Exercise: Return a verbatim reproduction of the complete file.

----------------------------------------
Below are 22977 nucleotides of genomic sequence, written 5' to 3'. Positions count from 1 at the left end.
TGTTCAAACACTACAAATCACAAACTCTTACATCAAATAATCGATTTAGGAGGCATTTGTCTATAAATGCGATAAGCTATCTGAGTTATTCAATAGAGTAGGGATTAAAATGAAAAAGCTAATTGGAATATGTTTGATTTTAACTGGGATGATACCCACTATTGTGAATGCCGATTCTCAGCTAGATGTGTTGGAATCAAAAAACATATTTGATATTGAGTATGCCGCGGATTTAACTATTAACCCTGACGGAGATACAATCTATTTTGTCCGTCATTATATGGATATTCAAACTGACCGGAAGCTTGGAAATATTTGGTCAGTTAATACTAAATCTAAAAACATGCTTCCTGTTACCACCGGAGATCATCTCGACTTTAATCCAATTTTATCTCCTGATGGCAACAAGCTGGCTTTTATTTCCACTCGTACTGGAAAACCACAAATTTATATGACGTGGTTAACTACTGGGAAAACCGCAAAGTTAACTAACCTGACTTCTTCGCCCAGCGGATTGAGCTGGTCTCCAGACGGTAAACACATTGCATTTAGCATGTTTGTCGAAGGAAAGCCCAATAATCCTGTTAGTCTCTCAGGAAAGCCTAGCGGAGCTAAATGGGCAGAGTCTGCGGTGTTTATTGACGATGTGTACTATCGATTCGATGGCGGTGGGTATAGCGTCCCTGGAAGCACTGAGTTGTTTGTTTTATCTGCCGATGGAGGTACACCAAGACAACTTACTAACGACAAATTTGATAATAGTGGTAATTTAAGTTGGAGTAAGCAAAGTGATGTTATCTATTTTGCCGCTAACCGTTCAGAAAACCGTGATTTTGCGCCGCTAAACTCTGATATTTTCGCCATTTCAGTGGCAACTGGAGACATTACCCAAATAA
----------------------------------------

Below are 22977 nucleotides of genomic sequence, written 5' to 3'. Positions count from 1 at the left end.
TGTTCAAACACTACAAATCACAAACTCTTACATCAAATAATCGATTTAGGAGGCATTTGTCTATAAATGCGATAAGCTATCTGAGTTATTCAATAGAGTAGGGATTAAAATGAAAAAGCTAATTGGAATATGTTTGATTTTAACTGGGATGATACCCACTATTGTGAATGCCGATTCTCAGCTAGATGTGTTGGAATCAAAAAACATATTTGATATTGAGTATGCCGCGGATTTAACTATTAACCCTGACGGAGATACAATCTATTTTGTCCGTCATTATATGGATATTCAAACTGACCGGAAGCTTGGAAATATTTGGTCAGTTAATACTAAATCTAAAAACATGCTTCCTGTTACCACCGGAGATCATCTCGACTTTAATCCAATTTTATCTCCTGATGGCAACAAGCTGGCTTTTATTTCCACTCGTACTGGAAAACCACAAATTTATATGACGTGGTTAACTACTGGGAAAACCGCAAAGTTAACTAACCTGACTTCTTCGCCCAGCGGATTGAGCTGGTCTCCAGACGGTAAACACATTGCATTTAGCATGTTTGTCGAAGGAAAGCCCAATAATCCTGTTAGTCTCTCAGGAAAGCCTAGCGGAGCTAAATGGGCAGAGTCTGCGGTGTTTATTGACGATGTGTACTATCGATTCGATGGCGGTGGGTATAGCGTCCCTGGAAGCACTGAGTTGTTTGTTTTATCTGCCGATGGAGGTACACCAAGACAACTTACTAACGACAAATTTGATAATAGTGGTAATTTAAGTTGGAGTAAGCAAAGTGATGTTATCTATTTTGCCGCTAACCGTTCAGAAAACCGTGATTTTGCGCCGCTAAACTCTGATATTTTCGCCATTTCAGTGGCAACTGGAGACATTACCCAAATAA